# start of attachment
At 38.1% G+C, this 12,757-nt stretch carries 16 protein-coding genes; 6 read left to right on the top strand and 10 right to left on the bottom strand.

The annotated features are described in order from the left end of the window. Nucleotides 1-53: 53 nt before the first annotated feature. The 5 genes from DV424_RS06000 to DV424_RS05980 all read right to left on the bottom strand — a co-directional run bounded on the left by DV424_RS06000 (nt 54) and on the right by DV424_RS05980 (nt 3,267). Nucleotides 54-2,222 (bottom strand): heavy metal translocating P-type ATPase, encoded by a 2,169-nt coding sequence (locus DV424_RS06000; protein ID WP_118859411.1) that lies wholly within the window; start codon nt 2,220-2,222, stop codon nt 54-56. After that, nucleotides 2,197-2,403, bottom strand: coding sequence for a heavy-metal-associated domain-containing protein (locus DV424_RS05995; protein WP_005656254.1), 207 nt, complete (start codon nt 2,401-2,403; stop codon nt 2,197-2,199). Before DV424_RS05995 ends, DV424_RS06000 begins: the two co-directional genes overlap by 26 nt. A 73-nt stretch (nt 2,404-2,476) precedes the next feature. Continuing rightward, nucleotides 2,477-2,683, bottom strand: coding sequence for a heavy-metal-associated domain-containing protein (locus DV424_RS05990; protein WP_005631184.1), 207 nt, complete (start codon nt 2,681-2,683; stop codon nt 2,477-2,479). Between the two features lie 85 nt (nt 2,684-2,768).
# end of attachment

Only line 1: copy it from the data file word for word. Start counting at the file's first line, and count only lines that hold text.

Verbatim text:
At 38.1% G+C, this 12,757-nt stretch carries 16 protein-coding genes; 6 read left to right on the top strand and 10 right to left on the bottom strand.